WHAT THE CRITICS SAY:

“…rare is the non-fiction film that through its style, design and intent properly matches the tropes of the fictional horror flick. And perhaps this creature is so rare that only one exists: Through the Weeping Glass…”–Mike Everleth, Underground Film Journal (contemporaneous)

WHAT’S IN THE PIPELINE

First off, your reminder to vote in the 2016 Weirdcademy Awards. The current leaders are The Forbidden Room for Weirdest Movie (with a commanding 44% of votes in a ten movie field), Pit Bukowski in Der Samurai for Weirdest Actor, Duke of Burgundy‘s Chiara D’Anna as Weirdest Actress, and Forbidden Room‘s “The Final Derriere” as Weirdest Scene. The Weirdest Short contest is pretty much a two film race, with “Hugh the Hunter” facing off against “Goodbye.” Of course, there’s still time to change all of these results if your favorite isn’t leading; you can vote once per day up until Feb. 28.

So what will we be adding to the site’s legacy next week? Look for Giles Edwards continuing coverage of the short films with a report on 2011’s “Through the Weeping Glass.” In honor of Valentine’s Day, we’ll knock one out of the reader-suggested review queue with ‘s odd 1991 romance Lovers on the Bridge. We’ll also take a look at the Czech New Wave-ish musical Western spoof Lemonade Joe, while Alfred Eaker wraps up his series on Woody Allen’s weirdest with the neurotic comedian’s first effort, What’s Up Tiger Lily?

It’s time again for us to review the weirdest search terms that brought visitors to the site this past week—a little feature we like to call “Weirdest Search Term of the Week.” First up, we’d like to mention the search for “90s cinemax movie where the woman took off her clothes everytime,” not because it’s a particularly strange search in itself but because, as anyone who had the “Skinemax” channel in the 90s can attest, that describes just about every movie they played. To earn consideration for Weirdest Search Term honors, a searcher needs to get into specific bizarre details, like the guys looking for “hell on island strange erotic naked girls in prison outside vintage,” “muscled porno disciples passion,” or “magic lesson rabbit sex animation.” Now there are some weird and sexy search terms! Nonetheless, for our official Weirdest Search Term of the Week we’ll pick the almost-but-not-quite-tautological “girl kicks a ball like its a remote controlled ball movie scene.” This left us seriously scratching our heads: how (and we guess, why?) does one kick a remote controlled ball?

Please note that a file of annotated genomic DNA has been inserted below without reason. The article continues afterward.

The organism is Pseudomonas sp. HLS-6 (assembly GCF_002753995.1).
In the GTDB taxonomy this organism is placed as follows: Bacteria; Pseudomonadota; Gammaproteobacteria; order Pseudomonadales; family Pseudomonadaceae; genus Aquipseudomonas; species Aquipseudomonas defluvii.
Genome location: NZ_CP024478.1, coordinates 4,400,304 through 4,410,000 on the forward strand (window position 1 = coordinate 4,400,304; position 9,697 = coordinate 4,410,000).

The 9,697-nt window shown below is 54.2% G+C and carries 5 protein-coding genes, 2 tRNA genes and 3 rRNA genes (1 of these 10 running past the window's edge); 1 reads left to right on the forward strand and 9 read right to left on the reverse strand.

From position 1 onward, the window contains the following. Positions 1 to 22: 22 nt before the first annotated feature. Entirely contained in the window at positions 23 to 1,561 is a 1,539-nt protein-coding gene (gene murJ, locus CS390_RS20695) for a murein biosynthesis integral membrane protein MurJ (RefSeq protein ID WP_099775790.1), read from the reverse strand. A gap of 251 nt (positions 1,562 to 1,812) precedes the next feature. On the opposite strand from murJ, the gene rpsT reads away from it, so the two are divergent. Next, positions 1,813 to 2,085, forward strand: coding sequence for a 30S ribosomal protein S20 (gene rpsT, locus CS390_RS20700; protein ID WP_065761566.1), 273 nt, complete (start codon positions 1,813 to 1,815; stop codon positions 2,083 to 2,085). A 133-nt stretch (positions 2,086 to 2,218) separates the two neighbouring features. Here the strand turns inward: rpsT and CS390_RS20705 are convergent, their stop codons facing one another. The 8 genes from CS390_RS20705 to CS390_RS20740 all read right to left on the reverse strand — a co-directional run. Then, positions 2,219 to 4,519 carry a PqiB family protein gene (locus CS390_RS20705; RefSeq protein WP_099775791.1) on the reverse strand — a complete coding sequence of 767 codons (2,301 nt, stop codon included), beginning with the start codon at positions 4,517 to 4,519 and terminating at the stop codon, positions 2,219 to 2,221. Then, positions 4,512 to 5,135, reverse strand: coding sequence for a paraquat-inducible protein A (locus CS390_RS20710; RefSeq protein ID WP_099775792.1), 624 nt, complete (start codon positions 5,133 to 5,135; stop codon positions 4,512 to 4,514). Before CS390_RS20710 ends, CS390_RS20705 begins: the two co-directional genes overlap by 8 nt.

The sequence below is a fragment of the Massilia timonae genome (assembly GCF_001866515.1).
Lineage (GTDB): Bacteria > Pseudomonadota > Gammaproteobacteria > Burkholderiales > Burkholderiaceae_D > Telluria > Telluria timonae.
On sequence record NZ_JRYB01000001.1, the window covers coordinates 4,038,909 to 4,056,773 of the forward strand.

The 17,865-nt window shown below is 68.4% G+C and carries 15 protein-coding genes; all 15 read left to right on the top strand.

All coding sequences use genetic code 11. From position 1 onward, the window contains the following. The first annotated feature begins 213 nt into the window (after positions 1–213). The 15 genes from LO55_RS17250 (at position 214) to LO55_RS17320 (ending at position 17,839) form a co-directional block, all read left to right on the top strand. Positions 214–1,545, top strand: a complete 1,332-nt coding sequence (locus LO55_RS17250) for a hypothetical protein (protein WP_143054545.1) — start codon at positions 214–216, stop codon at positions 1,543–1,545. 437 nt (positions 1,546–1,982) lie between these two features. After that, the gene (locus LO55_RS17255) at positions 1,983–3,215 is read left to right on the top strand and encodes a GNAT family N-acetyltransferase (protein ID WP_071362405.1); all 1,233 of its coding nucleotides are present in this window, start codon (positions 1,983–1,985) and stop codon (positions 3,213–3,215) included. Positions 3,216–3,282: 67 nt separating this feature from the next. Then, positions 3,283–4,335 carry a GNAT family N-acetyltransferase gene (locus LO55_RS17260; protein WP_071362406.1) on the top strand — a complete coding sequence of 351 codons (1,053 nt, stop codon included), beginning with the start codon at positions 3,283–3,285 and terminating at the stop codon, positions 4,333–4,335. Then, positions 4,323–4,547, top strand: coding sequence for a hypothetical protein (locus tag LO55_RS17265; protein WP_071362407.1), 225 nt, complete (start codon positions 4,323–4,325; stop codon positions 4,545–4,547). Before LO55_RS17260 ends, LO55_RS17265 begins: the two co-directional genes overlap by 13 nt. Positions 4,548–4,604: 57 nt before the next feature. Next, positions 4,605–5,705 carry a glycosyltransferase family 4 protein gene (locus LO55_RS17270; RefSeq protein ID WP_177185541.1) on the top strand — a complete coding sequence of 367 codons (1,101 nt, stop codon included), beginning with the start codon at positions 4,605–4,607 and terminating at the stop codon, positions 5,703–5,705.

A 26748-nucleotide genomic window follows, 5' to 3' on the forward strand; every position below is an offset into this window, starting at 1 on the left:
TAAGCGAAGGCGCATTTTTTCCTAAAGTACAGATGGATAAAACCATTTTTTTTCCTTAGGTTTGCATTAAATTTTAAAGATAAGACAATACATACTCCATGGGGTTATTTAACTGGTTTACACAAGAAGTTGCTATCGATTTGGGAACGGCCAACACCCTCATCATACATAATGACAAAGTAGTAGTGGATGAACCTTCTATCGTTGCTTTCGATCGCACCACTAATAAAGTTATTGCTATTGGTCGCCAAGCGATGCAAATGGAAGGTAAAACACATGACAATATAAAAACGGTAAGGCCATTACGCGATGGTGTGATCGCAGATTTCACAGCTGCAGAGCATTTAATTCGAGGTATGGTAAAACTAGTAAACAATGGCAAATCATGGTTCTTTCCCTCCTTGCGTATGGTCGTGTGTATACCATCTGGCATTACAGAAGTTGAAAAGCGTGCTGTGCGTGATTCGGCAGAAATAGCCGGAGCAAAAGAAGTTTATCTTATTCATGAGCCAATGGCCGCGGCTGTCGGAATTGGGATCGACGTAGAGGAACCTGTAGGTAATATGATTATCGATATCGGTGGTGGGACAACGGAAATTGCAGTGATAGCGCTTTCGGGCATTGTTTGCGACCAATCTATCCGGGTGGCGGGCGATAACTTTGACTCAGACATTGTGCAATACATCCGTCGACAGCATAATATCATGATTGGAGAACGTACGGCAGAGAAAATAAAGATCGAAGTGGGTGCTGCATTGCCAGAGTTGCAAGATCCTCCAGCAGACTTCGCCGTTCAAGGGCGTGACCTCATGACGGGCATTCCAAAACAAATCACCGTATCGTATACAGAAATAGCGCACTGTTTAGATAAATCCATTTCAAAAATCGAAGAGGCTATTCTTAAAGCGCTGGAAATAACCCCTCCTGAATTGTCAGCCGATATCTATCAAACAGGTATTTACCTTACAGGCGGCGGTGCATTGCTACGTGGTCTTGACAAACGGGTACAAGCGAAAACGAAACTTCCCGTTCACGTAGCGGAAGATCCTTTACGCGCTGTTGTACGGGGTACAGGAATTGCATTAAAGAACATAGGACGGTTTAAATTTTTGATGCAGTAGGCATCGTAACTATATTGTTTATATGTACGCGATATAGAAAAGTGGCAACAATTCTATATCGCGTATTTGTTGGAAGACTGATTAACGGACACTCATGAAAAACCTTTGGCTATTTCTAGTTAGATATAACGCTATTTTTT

Here’s how the ridiculously-long-and-ever-growing reader-suggested review queue now stands: Lovers on the Bridge (next week!); The Fox Family; Angelus; Air Doll; The Ossuary and Other Tales; Arrebato; Symbol; Wicked City (1992 live action);The Boxer’s Omen [aka Continue reading WHAT’S IN THE PIPELINE

WEIRD HORIZON FOR THE WEEK OF 2/5/2016

Our weekly look at what’s weird in theaters, on hot-off-the-presses DVDs, and on more distant horizons…

Trailers of new release movies are generally available at the official site links.

IN THEATERS (LIMITED RELEASE):

Eisenstein in Guanajuato (2015): The imaginary story of Soviet director Sergei Eisenstein’s ten day trip to Mexico, where he gives in to his homosexual yearnings while gathering material for a movie which is ultimately never made. This fantastic homoerotic biopic sounds like ‘s attempt to make a Ken Russell movie. Eisenstein in Guanajuato official site.

Stereotypically You (2015): The tagline describes it as a “comedy that follows one man’s hallucination-fueled, post-breakup quest to find new love” and the Rotten Tomatoes summary mentions “surreal hallucinations,” but absolutely no one has reviewed it yet and the trailer looks like it belongs to an original Netflix series. Our expectations are low, but who knows—maybe they’re hiding the weird stuff as a marketing ploy? Stereotypically You official site.